No. 248.

The Secretary of War to Mr. Fish.

Sir: In compliance with your request of the 7th instant, I have the honor to furnish herewith an estimate prepared by the Bureau of Engineers, of the cost of surveying and determining, by a joint commission, the boundary line between the United States and the British possessions, between the Lake of the Woods and the Rocky Mountains.

Very respectfully, your obedient servant,

WM. W. BELKNAP, Secretary of War.

The Honorable the Secretary of State.

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Sir: In reply to the communication of the 7th instant, from the Department of State, asking for an estimate of the probable cost of surveying and marking the boundary between the United States and the British possessions, from the Lake of the Woods to the Rocky Mountains, I beg to reply that a properly-organized commission, with two sets of astronomical and surveying parties to expedite the work, would require, from the estimate hereunto annexed, an expenditure of about $100,000 yearly while actually engaged upon field duties.

But it is not possible to state with certainty the length of time required to trace and mark the whole line, as the progress that would be made depends upon the nature of the country to be passed over.

The line is about eight hundred and sixty miles long. The season for working to advantage is short, and although the country is generally an open one, the number of astronomical stations to be occupied, upon which the rate of progress mainly rests, depends so much upon the distance of prominent points of elevation from each other that they cannot be estimated.

From one month to six weeks would, no doubt, making due allowance for bad weather, be required to establish, astronomically, a point on the parallel to trace its connection with a preceding one and to move the party to the next. Should these points average fifty miles apart, there would be some seventeen stations, or say eight stations for each astronomical party, to occupy which would consume from eight to twelve months actual field duty for the completion of the line.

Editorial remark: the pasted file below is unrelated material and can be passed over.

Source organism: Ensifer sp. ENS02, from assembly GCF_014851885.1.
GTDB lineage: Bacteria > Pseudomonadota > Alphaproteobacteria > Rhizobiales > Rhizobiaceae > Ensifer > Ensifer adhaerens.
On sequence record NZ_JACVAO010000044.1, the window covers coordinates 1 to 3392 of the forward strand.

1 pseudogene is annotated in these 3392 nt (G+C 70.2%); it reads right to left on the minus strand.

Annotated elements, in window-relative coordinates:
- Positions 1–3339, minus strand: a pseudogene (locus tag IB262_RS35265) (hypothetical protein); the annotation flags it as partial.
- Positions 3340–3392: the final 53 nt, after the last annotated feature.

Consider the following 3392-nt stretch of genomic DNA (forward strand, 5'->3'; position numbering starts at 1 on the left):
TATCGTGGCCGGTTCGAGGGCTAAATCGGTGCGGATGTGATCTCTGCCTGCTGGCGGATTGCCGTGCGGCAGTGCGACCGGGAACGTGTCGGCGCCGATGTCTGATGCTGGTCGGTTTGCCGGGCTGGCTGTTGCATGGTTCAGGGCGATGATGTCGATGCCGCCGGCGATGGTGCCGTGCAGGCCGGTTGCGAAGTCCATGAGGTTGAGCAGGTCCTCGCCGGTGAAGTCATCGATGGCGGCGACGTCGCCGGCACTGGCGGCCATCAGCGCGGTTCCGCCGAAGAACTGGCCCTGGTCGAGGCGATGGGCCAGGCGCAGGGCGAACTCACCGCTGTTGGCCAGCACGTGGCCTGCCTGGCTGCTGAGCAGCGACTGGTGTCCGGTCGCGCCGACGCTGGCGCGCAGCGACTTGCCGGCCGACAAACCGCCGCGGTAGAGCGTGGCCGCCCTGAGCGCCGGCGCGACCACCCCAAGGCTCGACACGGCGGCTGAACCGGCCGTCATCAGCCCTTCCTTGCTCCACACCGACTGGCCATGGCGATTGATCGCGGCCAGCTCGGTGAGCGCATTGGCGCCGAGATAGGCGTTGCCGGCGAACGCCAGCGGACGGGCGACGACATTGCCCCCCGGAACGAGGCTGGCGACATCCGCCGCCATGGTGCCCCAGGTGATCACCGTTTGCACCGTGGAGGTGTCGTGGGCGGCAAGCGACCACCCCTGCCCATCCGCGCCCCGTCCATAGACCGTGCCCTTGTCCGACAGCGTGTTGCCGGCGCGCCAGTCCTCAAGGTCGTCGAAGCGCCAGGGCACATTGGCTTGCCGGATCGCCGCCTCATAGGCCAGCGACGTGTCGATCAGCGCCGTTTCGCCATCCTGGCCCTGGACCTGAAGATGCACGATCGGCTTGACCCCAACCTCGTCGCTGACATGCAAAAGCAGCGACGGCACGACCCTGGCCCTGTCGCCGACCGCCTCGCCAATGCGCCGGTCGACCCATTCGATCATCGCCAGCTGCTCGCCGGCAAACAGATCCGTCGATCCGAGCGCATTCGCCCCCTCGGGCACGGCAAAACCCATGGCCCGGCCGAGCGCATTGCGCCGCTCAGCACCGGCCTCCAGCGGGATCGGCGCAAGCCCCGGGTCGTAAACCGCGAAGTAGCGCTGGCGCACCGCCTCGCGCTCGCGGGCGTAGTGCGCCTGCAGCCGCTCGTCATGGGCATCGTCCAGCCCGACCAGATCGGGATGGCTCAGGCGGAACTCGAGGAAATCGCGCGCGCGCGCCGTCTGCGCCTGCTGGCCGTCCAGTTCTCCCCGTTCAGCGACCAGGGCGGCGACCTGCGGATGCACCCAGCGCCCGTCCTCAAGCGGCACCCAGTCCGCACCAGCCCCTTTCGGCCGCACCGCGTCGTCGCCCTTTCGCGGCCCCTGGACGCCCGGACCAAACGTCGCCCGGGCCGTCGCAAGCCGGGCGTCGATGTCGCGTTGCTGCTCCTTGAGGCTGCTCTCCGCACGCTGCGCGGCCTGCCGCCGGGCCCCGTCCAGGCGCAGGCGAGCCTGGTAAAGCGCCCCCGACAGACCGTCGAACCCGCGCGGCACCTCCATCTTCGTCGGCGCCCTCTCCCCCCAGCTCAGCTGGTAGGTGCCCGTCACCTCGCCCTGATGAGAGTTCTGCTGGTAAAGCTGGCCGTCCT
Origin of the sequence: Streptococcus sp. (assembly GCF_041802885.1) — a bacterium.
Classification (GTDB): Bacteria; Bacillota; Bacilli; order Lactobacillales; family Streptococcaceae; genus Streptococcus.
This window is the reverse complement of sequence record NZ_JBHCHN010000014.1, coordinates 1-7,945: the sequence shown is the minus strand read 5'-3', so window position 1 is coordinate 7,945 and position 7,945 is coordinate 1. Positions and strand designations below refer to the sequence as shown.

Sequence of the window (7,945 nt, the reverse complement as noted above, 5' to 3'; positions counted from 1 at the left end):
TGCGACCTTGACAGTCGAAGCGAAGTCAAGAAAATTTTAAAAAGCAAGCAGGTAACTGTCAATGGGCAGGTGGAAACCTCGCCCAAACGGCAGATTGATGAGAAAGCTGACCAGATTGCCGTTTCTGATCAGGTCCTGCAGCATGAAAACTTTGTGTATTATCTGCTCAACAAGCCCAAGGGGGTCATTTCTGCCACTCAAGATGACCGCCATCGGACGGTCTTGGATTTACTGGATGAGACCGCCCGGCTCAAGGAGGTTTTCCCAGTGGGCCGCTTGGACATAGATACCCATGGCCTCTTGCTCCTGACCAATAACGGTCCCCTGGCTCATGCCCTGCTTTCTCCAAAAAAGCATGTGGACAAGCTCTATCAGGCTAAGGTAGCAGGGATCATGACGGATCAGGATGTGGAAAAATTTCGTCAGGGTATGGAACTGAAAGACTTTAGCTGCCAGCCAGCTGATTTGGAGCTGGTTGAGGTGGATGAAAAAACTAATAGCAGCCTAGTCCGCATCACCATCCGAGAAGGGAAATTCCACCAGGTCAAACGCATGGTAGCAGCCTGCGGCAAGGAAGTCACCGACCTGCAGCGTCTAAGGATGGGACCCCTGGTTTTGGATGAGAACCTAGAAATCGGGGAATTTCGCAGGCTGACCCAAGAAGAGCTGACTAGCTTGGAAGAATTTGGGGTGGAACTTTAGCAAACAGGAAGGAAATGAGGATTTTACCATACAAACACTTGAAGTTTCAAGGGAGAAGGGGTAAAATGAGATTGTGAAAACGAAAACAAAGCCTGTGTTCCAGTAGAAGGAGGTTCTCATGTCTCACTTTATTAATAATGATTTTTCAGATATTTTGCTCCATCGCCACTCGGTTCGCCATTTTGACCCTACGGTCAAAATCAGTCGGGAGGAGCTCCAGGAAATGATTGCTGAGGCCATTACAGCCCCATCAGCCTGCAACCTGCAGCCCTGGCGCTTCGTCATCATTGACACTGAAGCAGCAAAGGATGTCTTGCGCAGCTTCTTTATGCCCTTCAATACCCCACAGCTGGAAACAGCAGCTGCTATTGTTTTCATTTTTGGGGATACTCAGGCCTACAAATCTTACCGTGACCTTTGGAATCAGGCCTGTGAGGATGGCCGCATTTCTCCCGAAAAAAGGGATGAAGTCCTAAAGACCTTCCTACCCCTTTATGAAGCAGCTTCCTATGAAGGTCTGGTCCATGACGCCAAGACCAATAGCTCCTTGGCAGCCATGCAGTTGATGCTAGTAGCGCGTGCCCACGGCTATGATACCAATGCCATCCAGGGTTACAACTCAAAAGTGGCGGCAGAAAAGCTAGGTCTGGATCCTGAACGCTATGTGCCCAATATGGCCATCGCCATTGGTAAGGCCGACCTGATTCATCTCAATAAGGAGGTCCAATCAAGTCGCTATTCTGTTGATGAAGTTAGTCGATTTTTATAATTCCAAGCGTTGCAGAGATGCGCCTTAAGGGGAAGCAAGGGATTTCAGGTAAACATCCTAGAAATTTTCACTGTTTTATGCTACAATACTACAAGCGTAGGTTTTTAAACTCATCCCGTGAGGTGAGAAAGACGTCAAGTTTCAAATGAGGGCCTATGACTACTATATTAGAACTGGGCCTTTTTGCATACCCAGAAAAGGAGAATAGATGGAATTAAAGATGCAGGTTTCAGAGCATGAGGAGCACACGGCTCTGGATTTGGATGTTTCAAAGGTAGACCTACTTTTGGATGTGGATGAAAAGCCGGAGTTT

It is not probable that the parties can be kept in the field continuously for this length of time, but that the work would have to run through two seasons at least, if not longer.

The services of the officers and the greater part of their assistants would be required for another year on office-work to complete the records of the survey, so that the probable expense which would be incurred for completing the work might be set down at $325,000.

Officers of engineers have been frequently assigned to perform such duties as these, and if the demarcation of this boundary should be confided to them the estimate should be modified.

Very respectfully, your obedient servant,

A. A. HUMPHREYS, Brigadier General and Chief of Engineers.

Hon. W. W. Belknap, Secretary of War.

Estimate of probable cost of a commission for surveying and marking the boundaries between the, United. States and the British possessions.

Organization: Per year.
1 commissioner, $4,000 $4,000
1 secretary, $2,000 2,000
1 chief astronomer, $3,000 3,000
1 surgeon, $2,000 2,000
1 quartermaster and commissary, $2,000 2,000
Two astronomical parties—
2 assistant astronomers, at $2,000 4,000
4 sub-assistants, at $1,500 6,000
12 men—2 at $75, 10 at $45—$600 per month 7,200
2 cooks at $50—$100 per month 1,200
8 teamsters at $45—$360 per month 4,320
4 mess-men at $45—$180 per month 2,160
50 pack-mules, or 8 wagons and 36 mules.
Two surveying parties—
2 surveyors, at $1,800 3,600
2 assistant surveyors, at $1,200 2,400
20 men—4 at $75,16 at $45—$1,020 per month 12,240
2 cooks at $50—$100 per month 1,200
4 teamsters at $45—$180 per month 2,160
4 mess-men at $45—$180 per month 2,160
30 pack-mules, or 4 wagons and 20 mules.

Seventy-one persons; 430 rations per month, at 50 cents=$1,065 per month; 56 to 80 animals; forage cannot be correctly estimated.

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Recapitulation: For first year.
Pay of officers and assistants $29,000
Pay of employés 32,640
Subsistence 71 persons, at 50 cents per day 12,000
Wagons, mules, and forage for transportation of parties in the field 9,500
Camp equipage, (25 tents, cooking utensils, axes, &e.,) 3,000
Instruments, (depends upon the number on hand,) pay 3,000
Transportation of supplies from depots, (conjectural) 9,000
Traveling: expenses of individuals, (conjectural) 2,000
Miscellaneous 2,000